Book One of the Milford-Haven Novels, based on the author's own hit BBC Radio Drama, introduces the beautiful coastal town and its several residents, including protagonist Miranda Jones. An ambitious young woman whose paintings are beginning to succeed in the competitive art world, she is also on an internal personal journey to establish her own sense of spirituality and purpose. Author Mara Purl is a former soap opera celebrity from Days of Our Lives, as well as a former journalist from the London Financial Times and the Associated Press. Through her novel series she has established a loyal following in the Women's Fiction genre. Short stories appear as prequels to each novel, extending the five-book series.
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A new series set in coastal California lured me into its depths this weekend. I spent an enjoyable, but sometimes unsettling two days reading What the Heart Knows by Mara Purl, a Milford-Haven novel. Mara Purl delves into the psyche of her characters with numerous paragraphs to reveal a character’s thoughts. I especially like that Mara provides a list of characters at the end of the book, and would appreciate if more authors followed this practice. The scenery swims around the characters in the words of Mara and through the eyes of Miranda Jones, an artist. Cattiness and deception flow from many of the women, and true friendship shimmers in the distance. Ruthlessness and aloofness gush from the men, who hide any hint of feeling. I see the characters on a disastrous journey with the ice berg hiding, but ready to plummet the individuals into chaos. Mara utilizes the scenery and nature in the story to provide a sense of calm and danger, as the reader wonders what has become of Christine Christian.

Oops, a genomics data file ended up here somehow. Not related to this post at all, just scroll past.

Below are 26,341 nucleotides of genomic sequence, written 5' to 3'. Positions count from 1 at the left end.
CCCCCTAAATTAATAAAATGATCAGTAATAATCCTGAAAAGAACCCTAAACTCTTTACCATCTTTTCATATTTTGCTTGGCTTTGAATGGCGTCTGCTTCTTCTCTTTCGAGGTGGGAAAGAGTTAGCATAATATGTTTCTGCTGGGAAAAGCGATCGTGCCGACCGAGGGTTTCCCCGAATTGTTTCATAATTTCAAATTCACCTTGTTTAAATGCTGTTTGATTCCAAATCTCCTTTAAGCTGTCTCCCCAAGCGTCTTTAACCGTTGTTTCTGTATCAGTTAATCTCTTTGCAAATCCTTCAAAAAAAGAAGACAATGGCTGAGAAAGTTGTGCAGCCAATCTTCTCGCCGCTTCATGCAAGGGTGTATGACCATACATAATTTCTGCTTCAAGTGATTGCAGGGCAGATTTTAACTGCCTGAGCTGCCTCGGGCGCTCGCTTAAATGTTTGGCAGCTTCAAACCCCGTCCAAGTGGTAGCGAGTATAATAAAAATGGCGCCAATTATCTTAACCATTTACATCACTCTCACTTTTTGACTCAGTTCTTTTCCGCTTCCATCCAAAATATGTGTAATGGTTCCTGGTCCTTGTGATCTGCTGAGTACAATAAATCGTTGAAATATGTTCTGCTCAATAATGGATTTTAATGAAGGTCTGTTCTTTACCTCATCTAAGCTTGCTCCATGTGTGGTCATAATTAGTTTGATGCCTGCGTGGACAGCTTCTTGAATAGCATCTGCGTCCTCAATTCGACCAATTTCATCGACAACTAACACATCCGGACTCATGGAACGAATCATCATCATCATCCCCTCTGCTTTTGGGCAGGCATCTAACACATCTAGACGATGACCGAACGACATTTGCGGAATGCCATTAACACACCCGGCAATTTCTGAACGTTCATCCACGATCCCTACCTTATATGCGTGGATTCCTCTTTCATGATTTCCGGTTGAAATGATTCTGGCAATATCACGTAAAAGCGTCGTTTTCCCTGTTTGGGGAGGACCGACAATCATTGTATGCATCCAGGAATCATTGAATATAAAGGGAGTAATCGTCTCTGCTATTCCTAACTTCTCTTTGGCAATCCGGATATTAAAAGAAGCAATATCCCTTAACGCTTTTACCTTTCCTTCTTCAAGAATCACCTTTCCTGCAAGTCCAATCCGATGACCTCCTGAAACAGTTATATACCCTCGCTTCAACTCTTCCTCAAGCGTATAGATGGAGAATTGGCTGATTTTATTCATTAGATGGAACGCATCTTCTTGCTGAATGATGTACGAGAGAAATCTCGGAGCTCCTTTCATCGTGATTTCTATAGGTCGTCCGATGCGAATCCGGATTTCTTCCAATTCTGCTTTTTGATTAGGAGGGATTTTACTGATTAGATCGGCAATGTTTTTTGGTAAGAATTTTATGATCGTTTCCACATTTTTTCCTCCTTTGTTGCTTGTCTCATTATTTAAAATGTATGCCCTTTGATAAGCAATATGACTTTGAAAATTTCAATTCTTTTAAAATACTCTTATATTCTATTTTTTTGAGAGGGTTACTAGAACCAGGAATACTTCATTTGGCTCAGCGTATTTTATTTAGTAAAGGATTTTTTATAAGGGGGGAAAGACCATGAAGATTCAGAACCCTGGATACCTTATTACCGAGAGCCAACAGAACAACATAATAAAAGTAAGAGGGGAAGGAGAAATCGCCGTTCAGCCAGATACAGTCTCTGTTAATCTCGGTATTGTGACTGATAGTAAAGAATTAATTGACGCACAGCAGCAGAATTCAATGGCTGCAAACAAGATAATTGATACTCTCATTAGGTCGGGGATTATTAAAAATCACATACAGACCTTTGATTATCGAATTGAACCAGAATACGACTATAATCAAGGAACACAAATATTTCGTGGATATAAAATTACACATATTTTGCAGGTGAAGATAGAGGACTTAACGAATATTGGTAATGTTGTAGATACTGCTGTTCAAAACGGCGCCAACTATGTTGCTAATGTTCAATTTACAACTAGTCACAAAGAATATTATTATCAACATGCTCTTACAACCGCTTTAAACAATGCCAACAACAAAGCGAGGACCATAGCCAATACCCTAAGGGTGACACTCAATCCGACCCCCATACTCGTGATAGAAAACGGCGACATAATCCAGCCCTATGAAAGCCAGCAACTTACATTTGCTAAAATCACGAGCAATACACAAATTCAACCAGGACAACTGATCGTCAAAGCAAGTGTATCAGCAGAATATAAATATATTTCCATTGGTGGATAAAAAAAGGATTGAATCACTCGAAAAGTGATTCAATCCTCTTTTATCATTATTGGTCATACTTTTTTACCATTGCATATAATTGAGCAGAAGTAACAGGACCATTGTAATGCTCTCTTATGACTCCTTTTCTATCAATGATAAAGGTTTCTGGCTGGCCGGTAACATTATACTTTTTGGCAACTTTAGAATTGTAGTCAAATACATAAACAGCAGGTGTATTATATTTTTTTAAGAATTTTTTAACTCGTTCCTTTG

Reading What The Heart Knows was a bit like taking a step back into time. I’d be reading along and think, “Why didn’t she use her cell phone?”, only to remember that not everyone had cell phones1990s. There are a lot of twists and turns in this story, which keep the reader interested and engaged. While Miranda is the primary character, there are so many other interesting people coming to life in almost every chapter, I found myself referring to Purl's cast of characters at the back of the book to determine who was who and where they fit. Purl writes in a serial-type style that signals the reader to watch for the next installment. I really enjoyed the descriptions of Miranda’s paintings, of the scenery in and around Milford-Haven, and of the lives of some very complex people. This is a series that I hope doesn’t end for a long time to come.